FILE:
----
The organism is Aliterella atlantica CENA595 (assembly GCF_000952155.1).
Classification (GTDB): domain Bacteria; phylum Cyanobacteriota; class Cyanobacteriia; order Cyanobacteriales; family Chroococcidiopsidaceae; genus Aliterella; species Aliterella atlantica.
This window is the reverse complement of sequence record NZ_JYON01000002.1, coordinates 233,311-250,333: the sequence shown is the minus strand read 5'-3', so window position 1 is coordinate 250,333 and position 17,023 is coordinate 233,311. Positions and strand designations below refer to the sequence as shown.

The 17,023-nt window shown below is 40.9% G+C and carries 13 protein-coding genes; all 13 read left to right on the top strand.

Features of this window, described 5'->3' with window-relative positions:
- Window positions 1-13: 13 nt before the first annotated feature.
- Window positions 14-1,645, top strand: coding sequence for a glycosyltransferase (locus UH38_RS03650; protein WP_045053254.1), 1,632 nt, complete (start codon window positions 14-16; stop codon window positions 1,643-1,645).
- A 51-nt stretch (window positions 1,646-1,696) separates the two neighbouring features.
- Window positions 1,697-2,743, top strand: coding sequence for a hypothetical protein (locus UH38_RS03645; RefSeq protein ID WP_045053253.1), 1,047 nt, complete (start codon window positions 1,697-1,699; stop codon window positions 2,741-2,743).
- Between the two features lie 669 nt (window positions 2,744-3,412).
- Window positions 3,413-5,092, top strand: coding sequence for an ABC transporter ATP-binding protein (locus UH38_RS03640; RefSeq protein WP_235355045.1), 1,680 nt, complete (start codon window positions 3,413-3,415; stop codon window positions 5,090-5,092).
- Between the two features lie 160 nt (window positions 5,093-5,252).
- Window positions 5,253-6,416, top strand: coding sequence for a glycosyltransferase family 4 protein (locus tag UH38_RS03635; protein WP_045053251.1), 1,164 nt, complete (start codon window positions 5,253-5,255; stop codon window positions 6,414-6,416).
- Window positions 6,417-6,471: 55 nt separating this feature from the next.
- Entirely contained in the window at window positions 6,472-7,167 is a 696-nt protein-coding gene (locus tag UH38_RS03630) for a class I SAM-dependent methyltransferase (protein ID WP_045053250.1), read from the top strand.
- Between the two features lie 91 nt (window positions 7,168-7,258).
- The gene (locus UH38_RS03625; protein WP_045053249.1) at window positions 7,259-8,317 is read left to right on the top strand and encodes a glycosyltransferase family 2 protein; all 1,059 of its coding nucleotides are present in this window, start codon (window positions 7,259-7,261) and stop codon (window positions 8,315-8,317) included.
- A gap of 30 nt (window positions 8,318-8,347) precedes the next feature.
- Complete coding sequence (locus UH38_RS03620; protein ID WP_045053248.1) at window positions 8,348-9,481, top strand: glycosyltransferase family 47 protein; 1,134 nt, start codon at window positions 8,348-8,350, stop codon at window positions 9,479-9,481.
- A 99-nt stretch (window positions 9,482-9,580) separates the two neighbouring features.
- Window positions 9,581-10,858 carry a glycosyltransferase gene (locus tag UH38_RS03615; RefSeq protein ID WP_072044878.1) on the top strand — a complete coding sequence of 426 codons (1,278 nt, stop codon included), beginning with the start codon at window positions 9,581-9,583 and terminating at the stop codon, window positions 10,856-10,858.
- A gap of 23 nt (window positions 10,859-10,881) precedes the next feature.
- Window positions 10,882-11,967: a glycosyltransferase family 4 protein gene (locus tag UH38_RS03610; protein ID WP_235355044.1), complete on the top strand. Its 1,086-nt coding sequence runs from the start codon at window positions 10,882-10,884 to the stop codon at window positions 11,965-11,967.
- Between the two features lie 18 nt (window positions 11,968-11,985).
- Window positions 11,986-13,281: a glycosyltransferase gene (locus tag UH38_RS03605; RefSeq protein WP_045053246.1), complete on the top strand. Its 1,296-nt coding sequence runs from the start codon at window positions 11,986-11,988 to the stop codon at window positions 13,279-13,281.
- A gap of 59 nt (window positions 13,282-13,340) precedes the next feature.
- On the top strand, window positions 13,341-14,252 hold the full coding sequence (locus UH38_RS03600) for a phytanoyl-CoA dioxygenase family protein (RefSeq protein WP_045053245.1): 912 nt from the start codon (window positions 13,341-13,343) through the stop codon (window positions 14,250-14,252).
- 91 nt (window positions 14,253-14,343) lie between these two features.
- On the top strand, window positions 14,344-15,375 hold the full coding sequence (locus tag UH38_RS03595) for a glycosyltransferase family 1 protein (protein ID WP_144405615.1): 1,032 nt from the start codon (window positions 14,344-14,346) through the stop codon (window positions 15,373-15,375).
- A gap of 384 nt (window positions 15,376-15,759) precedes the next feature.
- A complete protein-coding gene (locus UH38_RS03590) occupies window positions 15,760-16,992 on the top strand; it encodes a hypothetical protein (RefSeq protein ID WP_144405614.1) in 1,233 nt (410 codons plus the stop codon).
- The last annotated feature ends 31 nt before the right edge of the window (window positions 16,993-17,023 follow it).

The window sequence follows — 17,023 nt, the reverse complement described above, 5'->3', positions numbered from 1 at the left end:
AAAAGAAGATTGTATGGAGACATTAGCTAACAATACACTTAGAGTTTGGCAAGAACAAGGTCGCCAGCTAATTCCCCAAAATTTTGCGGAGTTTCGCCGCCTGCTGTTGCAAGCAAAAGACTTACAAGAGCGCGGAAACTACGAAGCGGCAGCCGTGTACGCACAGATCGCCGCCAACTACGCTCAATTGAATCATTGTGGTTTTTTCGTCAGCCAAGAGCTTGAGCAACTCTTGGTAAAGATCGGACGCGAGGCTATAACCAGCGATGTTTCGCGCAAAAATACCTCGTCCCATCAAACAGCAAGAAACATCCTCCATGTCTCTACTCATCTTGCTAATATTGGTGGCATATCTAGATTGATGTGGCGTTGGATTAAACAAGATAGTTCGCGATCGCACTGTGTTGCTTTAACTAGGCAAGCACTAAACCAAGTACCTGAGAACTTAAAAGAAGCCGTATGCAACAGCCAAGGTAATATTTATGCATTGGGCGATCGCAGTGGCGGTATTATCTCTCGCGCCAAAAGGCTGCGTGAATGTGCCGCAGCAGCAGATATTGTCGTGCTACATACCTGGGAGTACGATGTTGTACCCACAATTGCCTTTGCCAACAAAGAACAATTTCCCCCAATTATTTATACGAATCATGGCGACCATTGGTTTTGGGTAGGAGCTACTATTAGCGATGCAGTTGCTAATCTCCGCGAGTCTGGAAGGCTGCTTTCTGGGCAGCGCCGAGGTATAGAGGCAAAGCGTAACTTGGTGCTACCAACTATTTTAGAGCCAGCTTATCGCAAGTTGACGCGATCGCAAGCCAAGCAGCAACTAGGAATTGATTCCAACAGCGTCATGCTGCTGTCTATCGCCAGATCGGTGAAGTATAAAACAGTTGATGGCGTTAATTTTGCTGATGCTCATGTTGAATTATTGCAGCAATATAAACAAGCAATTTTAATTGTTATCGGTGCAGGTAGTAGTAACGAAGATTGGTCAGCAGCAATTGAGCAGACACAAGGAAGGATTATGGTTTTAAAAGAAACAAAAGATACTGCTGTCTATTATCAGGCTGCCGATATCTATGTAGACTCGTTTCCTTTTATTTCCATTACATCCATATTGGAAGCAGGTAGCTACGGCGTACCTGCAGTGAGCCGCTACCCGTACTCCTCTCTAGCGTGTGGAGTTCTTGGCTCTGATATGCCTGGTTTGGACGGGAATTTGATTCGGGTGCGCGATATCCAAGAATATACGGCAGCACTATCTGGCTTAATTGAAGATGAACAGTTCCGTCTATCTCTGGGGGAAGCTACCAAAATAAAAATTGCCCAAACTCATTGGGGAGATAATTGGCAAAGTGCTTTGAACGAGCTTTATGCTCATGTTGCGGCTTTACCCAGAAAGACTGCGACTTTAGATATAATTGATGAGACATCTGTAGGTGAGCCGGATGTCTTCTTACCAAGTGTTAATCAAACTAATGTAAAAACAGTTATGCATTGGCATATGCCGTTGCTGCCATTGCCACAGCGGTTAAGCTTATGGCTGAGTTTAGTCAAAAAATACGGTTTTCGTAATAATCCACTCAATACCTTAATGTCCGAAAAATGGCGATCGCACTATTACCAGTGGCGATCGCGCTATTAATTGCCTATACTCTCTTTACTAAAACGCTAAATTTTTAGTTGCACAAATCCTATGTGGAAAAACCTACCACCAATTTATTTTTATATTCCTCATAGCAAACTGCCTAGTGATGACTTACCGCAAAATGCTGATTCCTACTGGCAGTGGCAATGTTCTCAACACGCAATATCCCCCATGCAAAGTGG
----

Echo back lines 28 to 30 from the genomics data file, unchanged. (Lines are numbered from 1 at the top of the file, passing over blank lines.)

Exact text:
- 91 nt (window positions 14,253-14,343) lie between these two features.
- On the top strand, window positions 14,344-15,375 hold the full coding sequence (locus tag UH38_RS03595) for a glycosyltransferase family 1 protein (protein ID WP_144405615.1): 1,032 nt from the start codon (window positions 14,344-14,346) through the stop codon (window positions 15,373-15,375).
- A gap of 384 nt (window positions 15,376-15,759) precedes the next feature.